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Q: Polynomial whose greatest monomial factor is 1?

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A polynomial.

A quadratic polynomial must have zeros, though they may be complex numbers.A quadratic polynomial with no real zeros is one whose discriminant b2-4ac is negative. Such a polynomial has no special name.

The result is a polynomial q(x) whose order is one fewer than the order of p(x) and a remainder term of the form b/(x + a).

If a polynomial p(x), has zeros at z1, z2, z3, ... then p(x) is a multiple of (x - z1)*(x - z2)*(x - z3)... To get the exact form of p(x) you also need to know the order of each root. If zk has order n then the relevant factor in p(x) is (x - zk)n

A polynomial can be factored if it has a rational root. If f(x) is a polynomial function of x and if there is a rational number p such that f(p) = 0 then f(x) = (x-p)*g(x) where g(x) is a polynomial whose order is one less than the order of f(x). If p = q/r where q and r are integers, then (x - p) = (x - q/r) = (rx - q)/r which is a rational binomial factor. This does not work if p is irrational which is why p must be rational.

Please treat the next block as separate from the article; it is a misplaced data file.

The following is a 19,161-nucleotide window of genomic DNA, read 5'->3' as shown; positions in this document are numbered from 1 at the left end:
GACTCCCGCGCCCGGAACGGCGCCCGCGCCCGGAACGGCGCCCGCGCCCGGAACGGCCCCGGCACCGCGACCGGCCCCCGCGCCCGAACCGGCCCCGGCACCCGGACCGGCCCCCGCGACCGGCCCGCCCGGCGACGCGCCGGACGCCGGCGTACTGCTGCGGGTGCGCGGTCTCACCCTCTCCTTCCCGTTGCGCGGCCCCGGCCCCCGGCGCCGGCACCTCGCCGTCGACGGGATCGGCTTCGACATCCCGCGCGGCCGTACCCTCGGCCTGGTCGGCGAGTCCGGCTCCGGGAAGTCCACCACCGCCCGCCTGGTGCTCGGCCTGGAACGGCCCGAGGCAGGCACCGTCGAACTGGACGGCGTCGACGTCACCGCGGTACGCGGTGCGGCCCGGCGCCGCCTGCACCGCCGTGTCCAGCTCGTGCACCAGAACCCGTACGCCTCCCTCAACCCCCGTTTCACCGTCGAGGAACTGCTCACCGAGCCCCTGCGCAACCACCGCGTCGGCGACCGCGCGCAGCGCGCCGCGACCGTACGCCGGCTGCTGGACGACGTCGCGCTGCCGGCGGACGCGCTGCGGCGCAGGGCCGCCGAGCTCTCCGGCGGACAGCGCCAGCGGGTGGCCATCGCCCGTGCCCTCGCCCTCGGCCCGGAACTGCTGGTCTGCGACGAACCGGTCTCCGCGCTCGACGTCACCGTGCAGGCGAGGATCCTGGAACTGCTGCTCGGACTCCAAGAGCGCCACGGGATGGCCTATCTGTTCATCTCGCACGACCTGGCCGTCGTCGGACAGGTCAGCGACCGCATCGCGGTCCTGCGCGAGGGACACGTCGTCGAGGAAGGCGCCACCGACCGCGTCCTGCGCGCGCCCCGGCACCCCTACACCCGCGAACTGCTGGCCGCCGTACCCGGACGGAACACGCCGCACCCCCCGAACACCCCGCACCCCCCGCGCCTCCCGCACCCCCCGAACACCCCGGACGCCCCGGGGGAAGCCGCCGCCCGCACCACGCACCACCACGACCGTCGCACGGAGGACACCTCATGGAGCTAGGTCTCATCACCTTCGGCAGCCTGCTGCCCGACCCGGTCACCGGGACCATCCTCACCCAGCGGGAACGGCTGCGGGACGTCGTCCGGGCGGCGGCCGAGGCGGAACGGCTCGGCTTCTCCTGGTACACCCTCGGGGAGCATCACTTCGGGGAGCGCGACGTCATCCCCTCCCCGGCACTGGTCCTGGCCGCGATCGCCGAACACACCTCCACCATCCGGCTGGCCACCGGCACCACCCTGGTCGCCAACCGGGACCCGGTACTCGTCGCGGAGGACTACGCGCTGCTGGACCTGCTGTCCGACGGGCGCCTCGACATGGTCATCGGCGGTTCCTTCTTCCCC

Related questions

prime

A polynomial.

If you know one linear factor, then divide the polynomial by that factor. The quotient will then be a polynomial whose order (or degree) is one fewer than that of the one that you stared with. The smaller order may make it easier to factorise.

479 and 958 are two numbers whose greatest common factor is 479, among others.

12 and 24.

4 and 9

8M and 12M2

8 and 16.

90 and 180

10 and 15

16 and 8

24 & 36

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